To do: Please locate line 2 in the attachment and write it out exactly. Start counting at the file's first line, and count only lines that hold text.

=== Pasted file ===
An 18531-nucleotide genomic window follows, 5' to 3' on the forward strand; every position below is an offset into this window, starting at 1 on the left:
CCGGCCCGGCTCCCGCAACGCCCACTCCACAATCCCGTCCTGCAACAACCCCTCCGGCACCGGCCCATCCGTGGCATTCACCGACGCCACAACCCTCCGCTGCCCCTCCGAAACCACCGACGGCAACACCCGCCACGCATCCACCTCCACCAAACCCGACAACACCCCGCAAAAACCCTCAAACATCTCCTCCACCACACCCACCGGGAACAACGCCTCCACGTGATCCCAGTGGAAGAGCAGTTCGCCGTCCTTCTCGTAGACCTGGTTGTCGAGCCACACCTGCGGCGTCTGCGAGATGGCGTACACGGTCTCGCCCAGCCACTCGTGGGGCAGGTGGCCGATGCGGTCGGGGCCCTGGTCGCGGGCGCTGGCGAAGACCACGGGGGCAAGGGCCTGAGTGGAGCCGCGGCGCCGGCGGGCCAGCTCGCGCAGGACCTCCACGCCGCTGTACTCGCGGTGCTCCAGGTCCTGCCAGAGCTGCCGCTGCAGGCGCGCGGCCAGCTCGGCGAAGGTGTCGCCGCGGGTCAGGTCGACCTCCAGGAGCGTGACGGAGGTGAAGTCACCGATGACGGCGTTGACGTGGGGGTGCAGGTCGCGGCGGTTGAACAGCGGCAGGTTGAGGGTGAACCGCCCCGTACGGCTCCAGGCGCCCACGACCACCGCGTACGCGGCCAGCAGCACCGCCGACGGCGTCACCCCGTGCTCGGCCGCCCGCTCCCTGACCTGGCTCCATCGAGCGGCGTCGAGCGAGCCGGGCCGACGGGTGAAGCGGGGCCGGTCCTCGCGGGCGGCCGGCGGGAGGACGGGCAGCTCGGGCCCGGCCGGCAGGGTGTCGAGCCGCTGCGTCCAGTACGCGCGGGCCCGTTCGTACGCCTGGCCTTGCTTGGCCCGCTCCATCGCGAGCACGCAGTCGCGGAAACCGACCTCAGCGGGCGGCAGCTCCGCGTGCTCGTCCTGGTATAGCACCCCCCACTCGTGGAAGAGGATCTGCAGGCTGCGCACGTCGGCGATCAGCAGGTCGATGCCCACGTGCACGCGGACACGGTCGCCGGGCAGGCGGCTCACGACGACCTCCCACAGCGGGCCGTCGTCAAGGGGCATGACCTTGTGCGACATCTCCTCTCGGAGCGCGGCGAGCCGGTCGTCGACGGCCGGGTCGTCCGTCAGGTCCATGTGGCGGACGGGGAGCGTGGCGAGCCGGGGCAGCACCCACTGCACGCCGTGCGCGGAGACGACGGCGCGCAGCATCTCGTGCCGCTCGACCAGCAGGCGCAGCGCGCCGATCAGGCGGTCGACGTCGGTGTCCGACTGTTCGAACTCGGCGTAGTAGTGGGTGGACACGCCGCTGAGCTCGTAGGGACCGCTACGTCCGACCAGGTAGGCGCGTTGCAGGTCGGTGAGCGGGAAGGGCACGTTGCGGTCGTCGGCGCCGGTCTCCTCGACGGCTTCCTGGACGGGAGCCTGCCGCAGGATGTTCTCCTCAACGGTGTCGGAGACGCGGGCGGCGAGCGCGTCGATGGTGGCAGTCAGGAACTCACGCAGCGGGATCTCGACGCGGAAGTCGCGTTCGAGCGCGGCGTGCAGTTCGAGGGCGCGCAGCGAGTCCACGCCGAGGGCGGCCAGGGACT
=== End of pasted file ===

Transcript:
CCGGCCCGGCTCCCGCAACGCCCACTCCACAATCCCGTCCTGCAACAACCCCTCCGGCACCGGCCCATCCGTGGCATTCACCGACGCCACAACCCTCCGCTGCCCCTCCGAAACCACCGACGGCAACACCCGCCACGCATCCACCTCCACCAAACCCGACAACACCCCGCAAAAACCCTCAAACATCTCCTCCACCACACCCACCGGGAACAACGCCTCCACGTGATCCCAGTGGAAGAGCAGTTCGCCGTCCTTCTCGTAGACCTGGTTGTCGAGCCACACCTGCGGCGTCTGCGAGATGGCGTACACGGTCTCGCCCAGCCACTCGTGGGGCAGGTGGCCGATGCGGTCGGGGCCCTGGTCGCGGGCGCTGGCGAAGACCACGGGGGCAAGGGCCTGAGTGGAGCCGCGGCGCCGGCGGGCCAGCTCGCGCAGGACCTCCACGCCGCTGTACTCGCGGTGCTCCAGGTCCTGCCAGAGCTGCCGCTGCAGGCGCGCGGCCAGCTCGGCGAAGGTGTCGCCGCGGGTCAGGTCGACCTCCAGGAGCGTGACGGAGGTGAAGTCACCGATGACGGCGTTGACGTGGGGGTGCAGGTCGCGGCGGTTGAACAGCGGCAGGTTGAGGGTGAACCGCCCCGTACGGCTCCAGGCGCCCACGACCACCGCGTACGCGGCCAGCAGCACCGCCGACGGCGTCACCCCGTGCTCGGCCGCCCGCTCCCTGACCTGGCTCCATCGAGCGGCGTCGAGCGAGCCGGGCCGACGGGTGAAGCGGGGCCGGTCCTCGCGGGCGGCCGGCGGGAGGACGGGCAGCTCGGGCCCGGCCGGCAGGGTGTCGAGCCGCTGCGTCCAGTACGCGCGGGCCCGTTCGTACGCCTGGCCTTGCTTGGCCCGCTCCATCGCGAGCACGCAGTCGCGGAAACCGACCTCAGCGGGCGGCAGCTCCGCGTGCTCGTCCTGGTATAGCACCCCCCACTCGTGGAAGAGGATCTGCAGGCTGCGCACGTCGGCGATCAGCAGGTCGATGCCCACGTGCACGCGGACACGGTCGCCGGGCAGGCGGCTCACGACGACCTCCCACAGCGGGCCGTCGTCAAGGGGCATGACCTTGTGCGACATCTCCTCTCGGAGCGCGGCGAGCCGGTCGTCGACGGCCGGGTCGTCCGTCAGGTCCATGTGGCGGACGGGGAGCGTGGCGAGCCGGGGCAGCACCCACTGCACGCCGTGCGCGGAGACGACGGCGCGCAGCATCTCGTGCCGCTCGACCAGCAGGCGCAGCGCGCCGATCAGGCGGTCGACGTCGGTGTCCGACTGTTCGAACTCGGCGTAGTAGTGGGTGGACACGCCGCTGAGCTCGTAGGGACCGCTACGTCCGACCAGGTAGGCGCGTTGCAGGTCGGTGAGCGGGAAGGGCACGTTGCGGTCGTCGGCGCCGGTCTCCTCGACGGCTTCCTGGACGGGAGCCTGCCGCAGGATGTTCTCCTCAACGGTGTCGGAGACGCGGGCGGCGAGCGCGTCGATGGTGGCAGTCAGGAACTCACGCAGCGGGATCTCGACGCGGAAGTCGCGTTCGAGCGCGGCGTGCAGTTCGAGGGCGCGCAGCGAGTCCACGCCGAGGGCGGCCAGGGACT